With June being Post-Traumatic Stress Disorder (PTSD) Awareness Month, State Representative Brad Stephens (R-Rosemont) is recognizing this awareness month. According to the U.S. Department of Veterans Affairs, there are about 12 million people in the U.S. living with PTSD. PTSD is a disorder that develops in some people who experienced a shocking, scary, or dangerous event and can be developed by people who have served in combat or experienced or witnessed an assault, abuse, accident, disaster, or other serious event.
“PTSD is an often silent burden many people carry with them throughout their lives, including veterans and first responders who witness or experience traumatic events,” said Rep. Stephens. “Let’s take the opportunity this month to inform the people we love and our neighbors of the options available for people who may have PTSD. You can help people receive the resources they need when living with PTSD and make a difference.”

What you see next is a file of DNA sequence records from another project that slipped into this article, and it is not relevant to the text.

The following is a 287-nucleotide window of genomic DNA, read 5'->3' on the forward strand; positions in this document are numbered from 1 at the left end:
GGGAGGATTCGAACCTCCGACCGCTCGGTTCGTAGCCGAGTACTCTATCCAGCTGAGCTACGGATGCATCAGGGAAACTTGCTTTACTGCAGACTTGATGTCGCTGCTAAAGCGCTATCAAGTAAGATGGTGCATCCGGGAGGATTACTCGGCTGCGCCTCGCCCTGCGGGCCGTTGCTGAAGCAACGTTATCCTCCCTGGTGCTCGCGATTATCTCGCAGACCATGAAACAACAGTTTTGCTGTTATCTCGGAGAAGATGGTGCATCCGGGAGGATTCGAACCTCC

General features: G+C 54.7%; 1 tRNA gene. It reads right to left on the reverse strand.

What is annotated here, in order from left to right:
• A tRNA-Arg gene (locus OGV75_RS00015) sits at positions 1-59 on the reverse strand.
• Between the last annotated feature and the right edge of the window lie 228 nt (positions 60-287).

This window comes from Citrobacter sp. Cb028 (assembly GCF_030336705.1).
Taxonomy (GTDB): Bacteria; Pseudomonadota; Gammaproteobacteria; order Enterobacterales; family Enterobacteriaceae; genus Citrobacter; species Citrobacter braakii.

From an April 2021 report from the NIOSH Science Blog from the CDC, “law enforcement officers and firefighters are more likely to die by suicide than in the line of duty.” It additionally highlighted how occupational stress in first responders is associated with an increased risk of post-traumatic stress and suicidal behaviors and how studies found 17% to 24% of public safety tele-communicators have symptoms of PTSD.
The Office of the Illinois State Fire Marshall has resources available for first responders online here. Additional resources can be found from the Illinois Department of Human Services, including locating mental health providers, resources to deal with traumatic events, and more online here.